Monday, January 21, 2008

Pont du Gard

Later on our second day, after our tour of the Natural History Museum, we traveled by VW van to the ruins of the Roman aqueduct now called the Pont du Gard where Viguier designed two buildings, a visitor center and a separate conference facility. Our tour guide was a young staff member with the Pont du Gard, which is similar to one of our national monuments with natural areas traversed by hiking trails.

The aqueduct was built in the first century B.C. to carry water from a spring to the Roman provincial city of Nîmes on the Mediterranean. Anonymous Roman engineers successfully designed a 50-mile channel to satisfy the city's thirst for lush gardens and public baths.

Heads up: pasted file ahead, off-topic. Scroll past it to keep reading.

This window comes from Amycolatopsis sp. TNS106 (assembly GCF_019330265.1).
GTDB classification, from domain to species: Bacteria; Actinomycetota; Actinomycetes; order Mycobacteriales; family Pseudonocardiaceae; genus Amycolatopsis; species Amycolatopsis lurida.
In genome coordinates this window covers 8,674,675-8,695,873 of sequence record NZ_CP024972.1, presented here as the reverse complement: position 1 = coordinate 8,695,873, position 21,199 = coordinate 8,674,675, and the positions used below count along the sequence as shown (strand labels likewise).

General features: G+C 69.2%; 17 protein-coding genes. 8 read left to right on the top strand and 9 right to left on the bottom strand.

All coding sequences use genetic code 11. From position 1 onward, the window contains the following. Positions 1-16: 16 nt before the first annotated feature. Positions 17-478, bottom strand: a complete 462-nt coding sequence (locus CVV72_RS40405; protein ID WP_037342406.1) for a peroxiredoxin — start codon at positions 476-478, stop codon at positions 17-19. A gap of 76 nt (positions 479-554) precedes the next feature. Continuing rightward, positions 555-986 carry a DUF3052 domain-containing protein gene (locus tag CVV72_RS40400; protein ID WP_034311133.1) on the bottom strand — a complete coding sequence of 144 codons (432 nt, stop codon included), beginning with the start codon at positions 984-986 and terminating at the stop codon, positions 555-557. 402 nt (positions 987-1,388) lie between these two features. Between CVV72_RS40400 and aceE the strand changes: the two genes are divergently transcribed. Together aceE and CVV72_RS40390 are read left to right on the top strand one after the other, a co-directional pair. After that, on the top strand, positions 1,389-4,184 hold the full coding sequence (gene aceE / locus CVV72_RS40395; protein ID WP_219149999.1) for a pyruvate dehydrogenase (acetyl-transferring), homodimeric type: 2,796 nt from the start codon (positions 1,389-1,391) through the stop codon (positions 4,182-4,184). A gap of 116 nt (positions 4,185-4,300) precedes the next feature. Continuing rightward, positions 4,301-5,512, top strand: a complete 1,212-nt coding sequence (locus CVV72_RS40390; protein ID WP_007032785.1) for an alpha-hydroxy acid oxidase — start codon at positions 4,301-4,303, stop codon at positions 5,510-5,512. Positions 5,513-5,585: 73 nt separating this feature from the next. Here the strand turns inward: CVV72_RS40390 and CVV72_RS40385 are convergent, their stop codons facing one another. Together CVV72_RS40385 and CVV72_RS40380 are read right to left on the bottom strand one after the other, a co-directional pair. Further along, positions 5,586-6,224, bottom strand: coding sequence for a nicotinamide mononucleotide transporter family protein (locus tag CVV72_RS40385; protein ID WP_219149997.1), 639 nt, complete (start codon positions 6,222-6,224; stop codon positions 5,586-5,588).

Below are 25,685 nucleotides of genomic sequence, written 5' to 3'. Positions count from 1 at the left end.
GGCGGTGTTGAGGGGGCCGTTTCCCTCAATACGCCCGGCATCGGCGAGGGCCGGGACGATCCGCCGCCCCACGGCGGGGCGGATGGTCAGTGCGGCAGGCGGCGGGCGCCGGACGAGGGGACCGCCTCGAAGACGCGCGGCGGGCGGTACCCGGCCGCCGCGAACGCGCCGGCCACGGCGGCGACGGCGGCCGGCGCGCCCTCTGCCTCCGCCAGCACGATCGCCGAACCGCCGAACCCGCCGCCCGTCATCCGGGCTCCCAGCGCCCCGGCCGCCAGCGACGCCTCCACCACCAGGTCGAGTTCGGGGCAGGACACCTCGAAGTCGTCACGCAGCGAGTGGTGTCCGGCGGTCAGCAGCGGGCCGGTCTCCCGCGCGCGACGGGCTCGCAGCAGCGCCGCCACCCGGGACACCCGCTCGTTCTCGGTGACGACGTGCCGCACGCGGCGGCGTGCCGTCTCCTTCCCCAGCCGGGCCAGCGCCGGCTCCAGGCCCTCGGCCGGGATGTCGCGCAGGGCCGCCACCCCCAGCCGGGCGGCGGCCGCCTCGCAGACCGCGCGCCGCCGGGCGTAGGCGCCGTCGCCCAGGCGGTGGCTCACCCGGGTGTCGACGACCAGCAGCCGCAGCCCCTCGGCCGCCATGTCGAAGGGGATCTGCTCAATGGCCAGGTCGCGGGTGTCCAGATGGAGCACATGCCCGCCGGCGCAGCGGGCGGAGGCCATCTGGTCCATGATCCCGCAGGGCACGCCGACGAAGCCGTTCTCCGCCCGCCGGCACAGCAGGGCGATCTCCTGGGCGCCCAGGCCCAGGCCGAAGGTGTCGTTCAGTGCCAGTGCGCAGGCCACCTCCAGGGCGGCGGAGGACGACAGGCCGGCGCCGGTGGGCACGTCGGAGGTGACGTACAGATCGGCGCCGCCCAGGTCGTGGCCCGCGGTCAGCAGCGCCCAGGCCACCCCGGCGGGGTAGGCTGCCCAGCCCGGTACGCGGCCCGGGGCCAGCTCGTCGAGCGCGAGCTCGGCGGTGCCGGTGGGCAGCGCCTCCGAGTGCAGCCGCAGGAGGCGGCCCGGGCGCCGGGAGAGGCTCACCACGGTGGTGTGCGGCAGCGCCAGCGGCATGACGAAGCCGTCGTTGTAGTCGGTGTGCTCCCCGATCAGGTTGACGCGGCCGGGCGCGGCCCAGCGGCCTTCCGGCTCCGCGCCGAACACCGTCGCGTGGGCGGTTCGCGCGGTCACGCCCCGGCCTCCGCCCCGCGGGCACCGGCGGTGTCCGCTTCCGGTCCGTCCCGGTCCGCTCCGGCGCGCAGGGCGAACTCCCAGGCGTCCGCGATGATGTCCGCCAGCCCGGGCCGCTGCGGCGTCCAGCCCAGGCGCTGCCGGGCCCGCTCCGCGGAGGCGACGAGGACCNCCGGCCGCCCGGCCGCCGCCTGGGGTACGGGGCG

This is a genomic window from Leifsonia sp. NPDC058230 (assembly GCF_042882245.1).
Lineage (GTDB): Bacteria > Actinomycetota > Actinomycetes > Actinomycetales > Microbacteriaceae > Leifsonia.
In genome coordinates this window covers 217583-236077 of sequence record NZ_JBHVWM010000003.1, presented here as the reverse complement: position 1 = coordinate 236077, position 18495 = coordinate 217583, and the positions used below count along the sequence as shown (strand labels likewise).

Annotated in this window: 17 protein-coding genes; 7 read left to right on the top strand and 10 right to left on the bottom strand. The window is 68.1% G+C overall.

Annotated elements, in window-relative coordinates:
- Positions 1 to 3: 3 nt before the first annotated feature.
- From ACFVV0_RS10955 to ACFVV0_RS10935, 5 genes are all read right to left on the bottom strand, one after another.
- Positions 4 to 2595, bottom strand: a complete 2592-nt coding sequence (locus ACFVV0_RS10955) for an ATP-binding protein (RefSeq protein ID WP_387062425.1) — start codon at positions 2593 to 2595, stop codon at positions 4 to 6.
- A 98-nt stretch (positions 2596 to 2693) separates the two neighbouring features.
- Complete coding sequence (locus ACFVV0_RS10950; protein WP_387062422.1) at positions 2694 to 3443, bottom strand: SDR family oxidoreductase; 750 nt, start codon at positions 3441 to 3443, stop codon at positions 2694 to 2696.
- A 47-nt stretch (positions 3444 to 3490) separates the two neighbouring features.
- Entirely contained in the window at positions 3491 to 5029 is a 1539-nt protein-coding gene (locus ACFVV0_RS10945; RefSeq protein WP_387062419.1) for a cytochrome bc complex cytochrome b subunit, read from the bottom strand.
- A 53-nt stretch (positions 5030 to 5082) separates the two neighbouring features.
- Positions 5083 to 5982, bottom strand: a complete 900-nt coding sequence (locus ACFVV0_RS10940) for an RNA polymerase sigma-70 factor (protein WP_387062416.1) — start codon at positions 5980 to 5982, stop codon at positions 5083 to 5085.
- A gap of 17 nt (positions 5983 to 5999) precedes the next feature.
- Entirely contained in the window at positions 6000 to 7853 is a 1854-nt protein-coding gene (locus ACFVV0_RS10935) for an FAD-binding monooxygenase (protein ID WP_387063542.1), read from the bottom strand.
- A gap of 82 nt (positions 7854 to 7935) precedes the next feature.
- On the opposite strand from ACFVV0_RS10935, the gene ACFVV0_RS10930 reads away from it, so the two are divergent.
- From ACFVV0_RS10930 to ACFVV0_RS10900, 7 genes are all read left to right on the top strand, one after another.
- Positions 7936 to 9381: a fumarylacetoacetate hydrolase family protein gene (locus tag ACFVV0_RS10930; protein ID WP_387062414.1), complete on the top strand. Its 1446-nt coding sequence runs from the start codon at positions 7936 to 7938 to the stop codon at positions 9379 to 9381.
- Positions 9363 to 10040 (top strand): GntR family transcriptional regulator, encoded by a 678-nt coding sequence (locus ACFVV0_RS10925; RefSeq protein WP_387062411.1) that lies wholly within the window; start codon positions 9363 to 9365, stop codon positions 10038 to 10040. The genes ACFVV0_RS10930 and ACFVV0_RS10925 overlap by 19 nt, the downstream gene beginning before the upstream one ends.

Viguier's conference center creates a gateway that begins the short walk to the aqueduct. On the other side of the river is Viguier's visitor center. Designed to disappear into the landscape, the buildings are barely visible even from atop the aqueduct.


Texas Society of Architects / AIA said...

oh yeah...well i can see the Texas Capitol from my window...if I lean waaaayy over! Have fun in France.

Texas Society of Architects / AIA said...

woops, the previous comment was from me (Yvonne), not Stephen.